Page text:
The changes to the Franchising Code of Conduct (the Code) has
seen more onerous good faith obligations for both franchisors and
franchisees. To ensure that both parties comply with such
obligations, the Code now requires franchisors and franchisees to
attempt to resolve disputes prior to terminating the agreement on
foot. These are the most frequently asked questions my clients ask
me when a dispute occurs:
I have a dispute with my Franchisor/Franchisee – Where do
The first step in the franchise dispute resolution process
involves the concerned party writing to the other party and
outlining the following:
The nature of the dispute
The desired outcome from the dispute
What actions or conduct will remedy the dispute.
I wrote to the other party but we haven't resolved the
issue – Where to from here?
In the event that parties can't resolve the dispute within
21 days, either party has rights in relation to the dispute
resolution mechanism contained in the franchise agreement and/or
the Code, and may proceed to appoint a mediator to the matter.
We can't agree on which mediator to appoint – Is
there an independent mediator?
In circumstances where the parties are unable to agree on a
mediator to appoint, parties are required to refer the matter to
the Mediation Adviser as per the Code. The current Mediation
Adviser is The Office of the Franchising Mediation Adviser
The matter has been referred to a mediator – Do I have to
Yes, once the matter is referred to a mediator both parties are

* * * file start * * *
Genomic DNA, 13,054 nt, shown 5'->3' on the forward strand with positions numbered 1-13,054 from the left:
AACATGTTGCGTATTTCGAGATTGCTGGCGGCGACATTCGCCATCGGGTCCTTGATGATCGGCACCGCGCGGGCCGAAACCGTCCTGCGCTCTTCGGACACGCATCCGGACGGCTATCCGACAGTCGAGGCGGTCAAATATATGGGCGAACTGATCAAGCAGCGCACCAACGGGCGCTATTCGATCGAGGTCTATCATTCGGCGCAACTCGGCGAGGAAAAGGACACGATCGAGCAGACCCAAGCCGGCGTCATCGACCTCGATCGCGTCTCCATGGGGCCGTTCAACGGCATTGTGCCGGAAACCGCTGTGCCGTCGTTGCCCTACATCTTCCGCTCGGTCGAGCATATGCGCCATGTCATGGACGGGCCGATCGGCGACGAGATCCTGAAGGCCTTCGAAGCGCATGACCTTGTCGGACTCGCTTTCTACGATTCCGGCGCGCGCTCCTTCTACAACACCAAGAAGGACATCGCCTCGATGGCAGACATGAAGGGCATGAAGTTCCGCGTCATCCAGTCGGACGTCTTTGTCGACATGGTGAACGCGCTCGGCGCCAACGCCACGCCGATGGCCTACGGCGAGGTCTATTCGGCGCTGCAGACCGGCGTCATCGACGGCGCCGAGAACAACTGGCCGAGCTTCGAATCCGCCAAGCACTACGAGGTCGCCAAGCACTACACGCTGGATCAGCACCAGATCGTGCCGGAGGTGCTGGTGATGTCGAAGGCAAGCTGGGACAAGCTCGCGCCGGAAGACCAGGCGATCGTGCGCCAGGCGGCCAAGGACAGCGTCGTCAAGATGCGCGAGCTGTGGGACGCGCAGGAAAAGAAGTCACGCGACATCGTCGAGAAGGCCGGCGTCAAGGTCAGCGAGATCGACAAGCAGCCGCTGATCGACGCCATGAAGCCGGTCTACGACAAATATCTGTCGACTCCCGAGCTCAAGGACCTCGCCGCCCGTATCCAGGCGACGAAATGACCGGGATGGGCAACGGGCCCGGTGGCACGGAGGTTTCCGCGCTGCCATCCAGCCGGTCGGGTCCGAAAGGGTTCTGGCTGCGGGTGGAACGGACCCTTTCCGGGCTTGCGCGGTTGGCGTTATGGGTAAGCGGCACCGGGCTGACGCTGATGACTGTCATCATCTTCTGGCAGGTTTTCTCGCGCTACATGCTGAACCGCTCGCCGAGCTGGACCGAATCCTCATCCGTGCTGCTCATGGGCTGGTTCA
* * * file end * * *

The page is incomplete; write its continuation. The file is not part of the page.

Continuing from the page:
required to attend. Failing to attend such discussions will attract
a severe penalty and may be considered conduct that is not in good
faith. The parties must genuinely try to rectify the issues and
provide possible solutions to the dispute in question.
If mediation fails to rectify the dispute, can I still take
legal action against the franchisor/franchisee?
Attending mediation doesn't waive either party's rights
in respect of commencing legal proceedings. Whilst not always
effective, mediation is usually recommended to achieve a commercial
solution to the dispute.
What are the costs of attending mediation?
The Code states that each party must share the costs of
mediation unless the parties can come to cost arrangement.
Mediation costs are subject to:
The respective mediators costs
Materials that both parties agree to (valuations, expert
Each party is required to pay for their own costs involved with
attending the mediation. Whilst a mediation is typically more
cost-effective than commencing legal proceedings, it can still be
costly. It is important to seek legal advice with respect of your
franchise to ensure that you're satisfying all obligations of
the Code with respect to disputes. If you have received a dispute
notice or wish to serve one, contact our franchising expert:
The content of this article is intended to provide a general
guide to the subject matter. Specialist advice should be sought
about your specific circumstances.
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Do not depart from the contract terms, or encourage the other party to do so, unless you plan to alter the contract.
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